Make a Difference

by | Jun 8, 1998 | Influence, Purpose

Do you ever think that one person really doesn’t matter? Tabitha Brown proved that one person does matter. It was 1846. She joined one of the wagon trains of adventurers hoping to start a life in America’s west.

Grandma Brown, as she was affectionately called, was 62 years old, only five feet tall, and weighed all of 108 pounds when well-fed. Because she was partly paralyzed, she leaned on a cane and walked with a limp.

Along the way, she showed great courage and stamina. As she crossed the Great Plains and the Rocky Mountains, she nursed the wagon train’s sick, though at one point, she neared starvation herself after the caravan’s cattle were rustled off by Rogue River Indians.

Once they arrived in Oregon, she started one of the first schools in that part of the country. It was for all people, both rich and poor. The poor attended free while those who could afford paid a dollar a week for tuition and board.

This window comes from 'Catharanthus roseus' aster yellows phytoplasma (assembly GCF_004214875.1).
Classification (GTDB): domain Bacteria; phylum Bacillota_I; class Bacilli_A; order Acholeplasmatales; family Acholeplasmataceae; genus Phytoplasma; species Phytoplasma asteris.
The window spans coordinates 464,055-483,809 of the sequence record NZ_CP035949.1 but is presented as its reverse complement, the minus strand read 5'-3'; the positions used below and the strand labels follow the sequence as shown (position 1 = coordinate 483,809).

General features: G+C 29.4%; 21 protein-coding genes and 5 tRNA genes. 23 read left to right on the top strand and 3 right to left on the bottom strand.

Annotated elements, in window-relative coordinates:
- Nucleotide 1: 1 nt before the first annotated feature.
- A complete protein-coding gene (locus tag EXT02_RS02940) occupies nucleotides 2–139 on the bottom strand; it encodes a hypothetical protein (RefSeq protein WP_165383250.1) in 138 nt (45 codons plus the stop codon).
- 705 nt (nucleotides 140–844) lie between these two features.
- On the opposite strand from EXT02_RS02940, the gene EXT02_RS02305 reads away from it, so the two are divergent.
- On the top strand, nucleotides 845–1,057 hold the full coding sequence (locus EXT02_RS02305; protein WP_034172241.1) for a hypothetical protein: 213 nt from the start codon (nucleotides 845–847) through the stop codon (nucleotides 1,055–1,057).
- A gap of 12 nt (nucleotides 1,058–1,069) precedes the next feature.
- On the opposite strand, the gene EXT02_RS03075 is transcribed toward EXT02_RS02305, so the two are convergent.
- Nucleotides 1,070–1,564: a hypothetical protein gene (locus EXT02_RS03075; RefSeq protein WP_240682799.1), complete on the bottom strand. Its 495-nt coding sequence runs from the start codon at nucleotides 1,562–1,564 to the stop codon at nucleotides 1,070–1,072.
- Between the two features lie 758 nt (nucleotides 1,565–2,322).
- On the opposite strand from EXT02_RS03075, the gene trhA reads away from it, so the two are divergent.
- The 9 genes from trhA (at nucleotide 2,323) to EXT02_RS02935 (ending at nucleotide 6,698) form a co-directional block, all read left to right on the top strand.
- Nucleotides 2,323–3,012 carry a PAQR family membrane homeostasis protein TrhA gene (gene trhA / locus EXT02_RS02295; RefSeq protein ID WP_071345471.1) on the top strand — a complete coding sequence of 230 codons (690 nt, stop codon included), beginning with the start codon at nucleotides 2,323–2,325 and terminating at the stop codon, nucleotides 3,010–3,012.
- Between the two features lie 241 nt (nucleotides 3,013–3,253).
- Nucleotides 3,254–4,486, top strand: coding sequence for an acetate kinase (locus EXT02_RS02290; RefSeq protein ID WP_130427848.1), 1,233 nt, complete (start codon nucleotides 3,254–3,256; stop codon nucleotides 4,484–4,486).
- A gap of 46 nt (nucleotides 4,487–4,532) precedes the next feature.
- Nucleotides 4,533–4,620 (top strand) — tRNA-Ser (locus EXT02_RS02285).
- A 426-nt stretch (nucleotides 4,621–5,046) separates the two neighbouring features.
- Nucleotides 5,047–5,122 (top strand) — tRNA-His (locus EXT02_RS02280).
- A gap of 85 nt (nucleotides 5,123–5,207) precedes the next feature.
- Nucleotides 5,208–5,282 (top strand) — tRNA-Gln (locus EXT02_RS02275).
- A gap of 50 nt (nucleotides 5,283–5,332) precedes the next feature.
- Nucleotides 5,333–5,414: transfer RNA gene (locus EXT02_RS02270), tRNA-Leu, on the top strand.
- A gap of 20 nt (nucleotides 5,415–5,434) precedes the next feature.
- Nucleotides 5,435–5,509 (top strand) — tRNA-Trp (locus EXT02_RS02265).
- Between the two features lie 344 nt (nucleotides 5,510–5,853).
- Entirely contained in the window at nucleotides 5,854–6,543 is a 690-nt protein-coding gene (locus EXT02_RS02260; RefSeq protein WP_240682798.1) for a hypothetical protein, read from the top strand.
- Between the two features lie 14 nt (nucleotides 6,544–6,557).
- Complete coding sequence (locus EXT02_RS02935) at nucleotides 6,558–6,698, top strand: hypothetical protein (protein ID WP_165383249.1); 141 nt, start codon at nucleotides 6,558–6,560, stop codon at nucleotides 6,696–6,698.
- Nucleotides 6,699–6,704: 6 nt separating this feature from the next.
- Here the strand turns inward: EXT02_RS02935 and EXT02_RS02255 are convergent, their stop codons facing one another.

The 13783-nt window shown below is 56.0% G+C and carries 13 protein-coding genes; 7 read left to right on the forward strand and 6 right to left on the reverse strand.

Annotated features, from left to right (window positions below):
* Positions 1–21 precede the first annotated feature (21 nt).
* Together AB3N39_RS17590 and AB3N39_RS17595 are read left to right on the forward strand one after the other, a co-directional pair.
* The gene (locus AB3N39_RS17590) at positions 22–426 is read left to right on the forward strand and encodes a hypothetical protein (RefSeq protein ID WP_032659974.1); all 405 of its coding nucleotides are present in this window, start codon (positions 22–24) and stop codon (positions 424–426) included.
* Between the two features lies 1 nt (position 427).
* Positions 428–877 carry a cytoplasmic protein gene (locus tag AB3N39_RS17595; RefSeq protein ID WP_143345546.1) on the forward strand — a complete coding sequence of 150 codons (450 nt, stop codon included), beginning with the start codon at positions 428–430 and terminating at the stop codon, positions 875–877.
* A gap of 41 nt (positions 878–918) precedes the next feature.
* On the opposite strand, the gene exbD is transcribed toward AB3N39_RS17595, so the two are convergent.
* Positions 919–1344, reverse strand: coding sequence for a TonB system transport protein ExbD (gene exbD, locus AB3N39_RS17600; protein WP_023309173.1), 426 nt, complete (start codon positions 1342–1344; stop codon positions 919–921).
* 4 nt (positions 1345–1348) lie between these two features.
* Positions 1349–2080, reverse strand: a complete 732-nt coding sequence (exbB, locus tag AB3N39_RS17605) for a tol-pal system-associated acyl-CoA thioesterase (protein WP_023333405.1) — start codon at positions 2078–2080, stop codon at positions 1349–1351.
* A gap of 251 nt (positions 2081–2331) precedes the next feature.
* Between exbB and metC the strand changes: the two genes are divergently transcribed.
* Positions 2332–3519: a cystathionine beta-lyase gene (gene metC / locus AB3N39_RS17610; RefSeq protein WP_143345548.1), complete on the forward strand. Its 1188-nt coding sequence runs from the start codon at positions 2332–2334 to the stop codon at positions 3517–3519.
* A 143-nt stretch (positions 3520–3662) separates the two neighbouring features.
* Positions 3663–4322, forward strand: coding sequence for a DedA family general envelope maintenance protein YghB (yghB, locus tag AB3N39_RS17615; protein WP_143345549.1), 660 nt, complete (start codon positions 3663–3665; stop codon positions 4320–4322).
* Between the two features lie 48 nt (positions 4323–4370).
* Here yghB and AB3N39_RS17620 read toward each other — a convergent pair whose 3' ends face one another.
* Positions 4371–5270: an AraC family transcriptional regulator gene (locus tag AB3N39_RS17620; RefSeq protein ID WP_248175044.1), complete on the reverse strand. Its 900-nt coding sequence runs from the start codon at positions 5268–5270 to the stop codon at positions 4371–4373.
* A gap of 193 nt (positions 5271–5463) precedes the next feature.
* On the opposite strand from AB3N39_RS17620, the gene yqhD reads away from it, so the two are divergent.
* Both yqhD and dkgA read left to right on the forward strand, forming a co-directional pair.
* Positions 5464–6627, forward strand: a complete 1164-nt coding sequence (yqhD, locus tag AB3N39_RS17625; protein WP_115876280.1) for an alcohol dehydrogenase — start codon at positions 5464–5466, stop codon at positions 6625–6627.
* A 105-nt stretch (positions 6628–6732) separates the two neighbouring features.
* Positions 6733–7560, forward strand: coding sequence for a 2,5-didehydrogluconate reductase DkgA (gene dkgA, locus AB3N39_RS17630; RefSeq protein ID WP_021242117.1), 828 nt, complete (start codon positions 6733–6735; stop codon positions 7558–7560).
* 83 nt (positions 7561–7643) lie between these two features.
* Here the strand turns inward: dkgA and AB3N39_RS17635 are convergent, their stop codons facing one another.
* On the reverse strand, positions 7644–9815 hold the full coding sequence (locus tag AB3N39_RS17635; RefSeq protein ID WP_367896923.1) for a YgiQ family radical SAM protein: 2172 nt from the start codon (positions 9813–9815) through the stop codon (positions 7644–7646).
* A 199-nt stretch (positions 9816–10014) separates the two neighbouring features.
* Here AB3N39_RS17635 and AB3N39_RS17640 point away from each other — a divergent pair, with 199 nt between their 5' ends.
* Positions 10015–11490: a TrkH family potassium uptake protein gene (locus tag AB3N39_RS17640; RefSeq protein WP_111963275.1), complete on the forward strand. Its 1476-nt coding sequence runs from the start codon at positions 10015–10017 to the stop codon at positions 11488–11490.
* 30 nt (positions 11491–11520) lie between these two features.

As long as she was able, she worked to keep the institution alive. She attended to the students. She convinced would-be faculty of the need for teachers at the school. Many days found Grandma Brown hobbling about on her lame leg in the kitchen, kneading and baking the necessary daily bread.

And by the way, one person CAN MAKE A DIFFERENCE. Today, that institution is known as Pacific University.

© 1999 Steve Goodier

Thanks to Life Support


Make a Difference